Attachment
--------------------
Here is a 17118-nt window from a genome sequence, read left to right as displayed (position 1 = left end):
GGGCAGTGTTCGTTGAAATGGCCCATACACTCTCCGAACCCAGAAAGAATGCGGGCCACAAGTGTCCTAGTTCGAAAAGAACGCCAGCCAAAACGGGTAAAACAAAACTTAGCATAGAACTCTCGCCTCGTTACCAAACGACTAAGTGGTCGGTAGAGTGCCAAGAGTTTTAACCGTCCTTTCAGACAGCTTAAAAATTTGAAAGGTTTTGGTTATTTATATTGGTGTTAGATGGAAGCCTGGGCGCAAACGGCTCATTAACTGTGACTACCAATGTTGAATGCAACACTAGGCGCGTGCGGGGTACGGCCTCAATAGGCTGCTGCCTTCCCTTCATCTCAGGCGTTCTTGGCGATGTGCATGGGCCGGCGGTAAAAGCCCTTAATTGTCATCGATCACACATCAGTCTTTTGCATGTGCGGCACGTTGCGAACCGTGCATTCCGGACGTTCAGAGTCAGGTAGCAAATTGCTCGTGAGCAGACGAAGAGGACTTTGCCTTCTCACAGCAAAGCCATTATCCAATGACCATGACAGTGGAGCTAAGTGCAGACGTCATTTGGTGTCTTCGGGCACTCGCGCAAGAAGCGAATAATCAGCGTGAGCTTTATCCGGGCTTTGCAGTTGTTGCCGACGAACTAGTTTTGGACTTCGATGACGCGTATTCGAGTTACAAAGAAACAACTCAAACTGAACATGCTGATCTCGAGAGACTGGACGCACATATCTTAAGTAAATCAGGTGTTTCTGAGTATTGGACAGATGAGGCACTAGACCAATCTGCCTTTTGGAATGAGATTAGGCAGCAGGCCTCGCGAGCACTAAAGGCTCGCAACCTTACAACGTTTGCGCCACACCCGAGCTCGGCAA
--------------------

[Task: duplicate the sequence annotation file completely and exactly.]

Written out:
Here is a 17118-nt window from a genome sequence, read left to right as displayed (position 1 = left end):
GGGCAGTGTTCGTTGAAATGGCCCATACACTCTCCGAACCCAGAAAGAATGCGGGCCACAAGTGTCCTAGTTCGAAAAGAACGCCAGCCAAAACGGGTAAAACAAAACTTAGCATAGAACTCTCGCCTCGTTACCAAACGACTAAGTGGTCGGTAGAGTGCCAAGAGTTTTAACCGTCCTTTCAGACAGCTTAAAAATTTGAAAGGTTTTGGTTATTTATATTGGTGTTAGATGGAAGCCTGGGCGCAAACGGCTCATTAACTGTGACTACCAATGTTGAATGCAACACTAGGCGCGTGCGGGGTACGGCCTCAATAGGCTGCTGCCTTCCCTTCATCTCAGGCGTTCTTGGCGATGTGCATGGGCCGGCGGTAAAAGCCCTTAATTGTCATCGATCACACATCAGTCTTTTGCATGTGCGGCACGTTGCGAACCGTGCATTCCGGACGTTCAGAGTCAGGTAGCAAATTGCTCGTGAGCAGACGAAGAGGACTTTGCCTTCTCACAGCAAAGCCATTATCCAATGACCATGACAGTGGAGCTAAGTGCAGACGTCATTTGGTGTCTTCGGGCACTCGCGCAAGAAGCGAATAATCAGCGTGAGCTTTATCCGGGCTTTGCAGTTGTTGCCGACGAACTAGTTTTGGACTTCGATGACGCGTATTCGAGTTACAAAGAAACAACTCAAACTGAACATGCTGATCTCGAGAGACTGGACGCACATATCTTAAGTAAATCAGGTGTTTCTGAGTATTGGACAGATGAGGCACTAGACCAATCTGCCTTTTGGAATGAGATTAGGCAGCAGGCCTCGCGAGCACTAAAGGCTCGCAACCTTACAACGTTTGCGCCACACCCGAGCTCGGCAA